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domi

What soil for european temperate pinguicula?

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What soil can I use for european temperate pinguicula like p. alpina and p.vulgaris?
Do they need rain water?

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Any type of 'standard' carnivorous mix will suffice - peat & perlite, peat & sand etc.

Only water with rain water which is low in dissolved minerals. 

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i grow alpina and vulgaris in a peat /perlite mix with a bit of crushed lime stone added

But not all temperate pings like lime added to the mixture

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Thank you both

Another question, can you help me recognize them? p. alpina and p. vulgaris?

 

Edited by domi

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the top photo could be p.alpina but they should be dormant now and in the hibernacula stage.

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On 1/11/2016 at 6:53 PM, ada said:

the top photo could be p.alpina but they should be dormant now and in the hibernacula stage.

He told me that most of his plants are dormant, but this one is still awake.

Any idea for the other one? 

Edited by domi

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Too small to tell yet,even when bigger we need a flower to be sure.

try a search on here,i have posted lots of ping pictures,some on fb too

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I'm also starting with European Pinguicula.  Do you think the peat based media, which has fairly low pH, works with species growing in calcareous/alkaline soil?  For example, Pinguicula dertosensis, P. longifolia subsp. causensis, P. poldinii etc.  This page  ([url=http://www.pinguicula.org/pages/plantes/pinguicula_dertosensis.htm]link[/url]) suggests fairly complicated, mineral based substrate.  But I can't find those in the US.  So I'm wondering if some of you might have tried something simpler, and worked.

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Bonjour

you can use cat litter ( Non-agglomerating and perfumed) with river sand for all the calcareous ( mexican,temperate,cuban).

jeff

 

 

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On Tuesday, April 18, 2017 at 8:19 AM, jeff 1 said:

Bonjour

you can use cat litter ( Non-agglomerating and perfumed) with river sand for all the calcareous ( mexican,temperate,cuban).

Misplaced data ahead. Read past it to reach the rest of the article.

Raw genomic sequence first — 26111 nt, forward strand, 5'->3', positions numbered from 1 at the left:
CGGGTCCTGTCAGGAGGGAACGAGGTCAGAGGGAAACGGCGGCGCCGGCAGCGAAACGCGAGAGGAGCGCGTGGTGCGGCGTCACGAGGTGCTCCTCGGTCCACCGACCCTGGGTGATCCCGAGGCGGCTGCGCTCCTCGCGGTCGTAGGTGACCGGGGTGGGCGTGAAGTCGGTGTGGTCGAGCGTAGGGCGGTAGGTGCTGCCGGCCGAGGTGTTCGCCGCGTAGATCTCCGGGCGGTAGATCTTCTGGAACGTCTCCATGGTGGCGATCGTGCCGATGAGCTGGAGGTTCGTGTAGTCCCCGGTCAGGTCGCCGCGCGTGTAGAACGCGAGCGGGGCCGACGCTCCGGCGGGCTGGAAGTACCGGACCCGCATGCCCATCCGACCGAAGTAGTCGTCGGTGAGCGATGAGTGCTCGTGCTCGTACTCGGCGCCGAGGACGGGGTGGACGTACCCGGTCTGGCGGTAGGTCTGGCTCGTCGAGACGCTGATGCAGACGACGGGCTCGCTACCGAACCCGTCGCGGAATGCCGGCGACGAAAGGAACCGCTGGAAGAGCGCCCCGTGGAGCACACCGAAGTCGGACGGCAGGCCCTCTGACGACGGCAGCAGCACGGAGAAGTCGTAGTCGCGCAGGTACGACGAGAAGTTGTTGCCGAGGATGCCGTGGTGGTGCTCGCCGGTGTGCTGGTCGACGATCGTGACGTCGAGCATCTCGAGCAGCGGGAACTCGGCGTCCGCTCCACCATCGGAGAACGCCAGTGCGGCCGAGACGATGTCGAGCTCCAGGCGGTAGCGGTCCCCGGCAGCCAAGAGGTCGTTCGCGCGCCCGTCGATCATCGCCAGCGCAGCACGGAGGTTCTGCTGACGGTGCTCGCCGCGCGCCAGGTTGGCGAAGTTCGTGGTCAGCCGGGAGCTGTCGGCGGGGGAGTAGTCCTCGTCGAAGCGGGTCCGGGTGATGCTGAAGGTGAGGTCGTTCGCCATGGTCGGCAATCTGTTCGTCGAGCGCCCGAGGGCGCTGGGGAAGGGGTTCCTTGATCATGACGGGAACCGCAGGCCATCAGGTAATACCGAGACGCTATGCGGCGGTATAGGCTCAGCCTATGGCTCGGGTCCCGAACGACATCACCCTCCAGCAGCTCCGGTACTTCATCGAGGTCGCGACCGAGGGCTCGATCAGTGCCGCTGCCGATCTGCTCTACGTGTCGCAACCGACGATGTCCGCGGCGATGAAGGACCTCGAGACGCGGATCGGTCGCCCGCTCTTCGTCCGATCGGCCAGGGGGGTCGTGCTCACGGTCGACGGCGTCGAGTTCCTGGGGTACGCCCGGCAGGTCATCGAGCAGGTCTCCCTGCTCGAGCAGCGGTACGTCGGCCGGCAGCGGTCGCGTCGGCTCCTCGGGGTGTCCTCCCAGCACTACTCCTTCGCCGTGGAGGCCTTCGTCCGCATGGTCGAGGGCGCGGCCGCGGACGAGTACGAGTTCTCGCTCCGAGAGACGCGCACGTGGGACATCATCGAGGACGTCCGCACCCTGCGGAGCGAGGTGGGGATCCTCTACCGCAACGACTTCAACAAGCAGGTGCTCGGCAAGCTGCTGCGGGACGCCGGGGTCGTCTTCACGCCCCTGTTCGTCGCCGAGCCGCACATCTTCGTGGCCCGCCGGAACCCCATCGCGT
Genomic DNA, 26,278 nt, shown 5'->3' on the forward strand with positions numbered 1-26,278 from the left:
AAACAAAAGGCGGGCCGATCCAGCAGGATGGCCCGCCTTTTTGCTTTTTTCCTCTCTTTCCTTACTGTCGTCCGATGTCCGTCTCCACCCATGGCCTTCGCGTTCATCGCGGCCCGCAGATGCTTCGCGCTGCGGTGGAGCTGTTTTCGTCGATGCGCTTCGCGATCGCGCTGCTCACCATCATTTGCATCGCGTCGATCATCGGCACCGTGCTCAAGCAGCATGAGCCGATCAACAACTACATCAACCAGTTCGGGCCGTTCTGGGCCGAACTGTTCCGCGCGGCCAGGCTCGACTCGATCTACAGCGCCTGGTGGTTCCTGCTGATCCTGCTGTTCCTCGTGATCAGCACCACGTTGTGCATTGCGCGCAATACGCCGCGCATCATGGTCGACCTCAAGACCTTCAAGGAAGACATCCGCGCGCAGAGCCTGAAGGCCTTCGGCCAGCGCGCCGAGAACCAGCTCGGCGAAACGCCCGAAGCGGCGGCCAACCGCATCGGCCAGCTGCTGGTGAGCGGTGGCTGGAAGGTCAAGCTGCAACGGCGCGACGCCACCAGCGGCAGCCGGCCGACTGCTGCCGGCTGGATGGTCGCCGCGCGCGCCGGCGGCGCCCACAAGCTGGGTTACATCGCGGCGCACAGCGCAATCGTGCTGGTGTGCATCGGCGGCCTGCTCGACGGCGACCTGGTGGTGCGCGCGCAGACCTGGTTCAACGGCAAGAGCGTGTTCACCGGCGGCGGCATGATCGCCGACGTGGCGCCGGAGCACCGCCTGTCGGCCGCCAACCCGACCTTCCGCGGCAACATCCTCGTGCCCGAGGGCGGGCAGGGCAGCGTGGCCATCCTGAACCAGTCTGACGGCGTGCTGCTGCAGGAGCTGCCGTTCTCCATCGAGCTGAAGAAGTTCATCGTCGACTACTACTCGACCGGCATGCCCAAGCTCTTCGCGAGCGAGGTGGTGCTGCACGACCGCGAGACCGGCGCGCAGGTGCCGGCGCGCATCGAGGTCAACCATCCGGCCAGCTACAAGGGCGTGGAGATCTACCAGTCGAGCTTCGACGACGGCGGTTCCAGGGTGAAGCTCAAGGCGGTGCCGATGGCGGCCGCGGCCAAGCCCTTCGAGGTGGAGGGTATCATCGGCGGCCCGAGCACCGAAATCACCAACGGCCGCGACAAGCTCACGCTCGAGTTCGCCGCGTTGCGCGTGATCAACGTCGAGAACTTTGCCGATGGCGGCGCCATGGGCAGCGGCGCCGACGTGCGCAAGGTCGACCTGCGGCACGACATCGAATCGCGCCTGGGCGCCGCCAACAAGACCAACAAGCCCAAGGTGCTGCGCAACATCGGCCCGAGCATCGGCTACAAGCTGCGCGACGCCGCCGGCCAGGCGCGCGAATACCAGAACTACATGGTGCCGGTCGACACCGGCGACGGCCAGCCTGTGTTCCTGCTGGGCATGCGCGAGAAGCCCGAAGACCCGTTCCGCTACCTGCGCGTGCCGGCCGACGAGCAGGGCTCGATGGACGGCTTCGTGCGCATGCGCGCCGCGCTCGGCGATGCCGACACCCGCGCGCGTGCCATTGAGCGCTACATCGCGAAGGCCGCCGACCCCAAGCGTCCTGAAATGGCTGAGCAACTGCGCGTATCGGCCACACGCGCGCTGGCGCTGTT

jeff

 

 

Hello Jeff, I did not know the Cuban Pinguicula grew in calcareous soils. Could this be a reason for my P. cubensis growing very pale leaves? Interestingly, the ones I grew in peat seemed to lack this condition, but they did not do well longterm as it would rot their roots off. I figured it was some sort of nitrogen defficiency, as feeding them with foliar fertilizer helped make the next leaf greener, but the old leaves would not dew back up even after a very light feeding.

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for cuban species some one grow in calcareous soils , but others on serpentin rock , others on  tree trunk , other in white sand but rich in organic matter below

you grow them in shade or full sun ? have you  used, fish glitter, rather than a leaf fertilizer ?

P.cubensis grow on serpentine rock always wet then with a big air hygromety sometimes in full sun,always also in 20-28 °c , According to some authors it would be annual 'in situ', and may be triannual in culture.

I think that people more competent than me on these species will be able to better answer you.

jeff

 

 

 

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I have only encountered one other person growing P. cubensis who has great success with it in peat.

I also talked to Paul Temple, who suggested high humidity for them, which helped quicken the pace of growth for some. It is possible that much plants never got fully established after receiving them from BCP due to not giving them high humidity (they arrived without roots). I keep them in the temp range you display under two T5HO bulbs, in a tank with my petiolaris Drosera, always sitting in water, RH always around 80%, probably higher at night. I will get pics of the setup when I get home.

When Ifeed them, I used maxsea spray, 1/4 tsp per gallon.

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I can show next signs for exterminating P. alpina and P. vulgaris if they are not in flowering time: http://www2.arnes.si/~sopjslat/mesojedke/mesojedk.htm (it is not in English but you will understand the pictures anyway ;).

You can see the roots of P. alpina (the left one), which are strong, yellow, with one redish main root. They are present at wintertime also. The plant on the right is P. vulgaris, the roots are pale white tufted roots, absent in winter.

When the plants stop flowering, you still can recognize P. alpina, its flower stalk is rough and in P. vulgaris is rounded.

It seems they don't care much about the soil type. They grow on sphagnum or silica sand or limestone equally. I prefer one exposition on travertine stone, which is always in water and is covered with mosses. This seems to be just right one as evaporation of water lower temperature in summertime. They get sunshine only to 10 o'clock in the morning, later they are in shadow. The main trouble are blackbirds (Tordus merula), they use the plants for nests or maybe they eat winter hibernacula.

 

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yes  for P.alpina  and P.vulgaris  'in situ' we find them both on limestone and acidic soils .

But for other temperates rather on acidic soils or on many others , limestone soil

jeff

 

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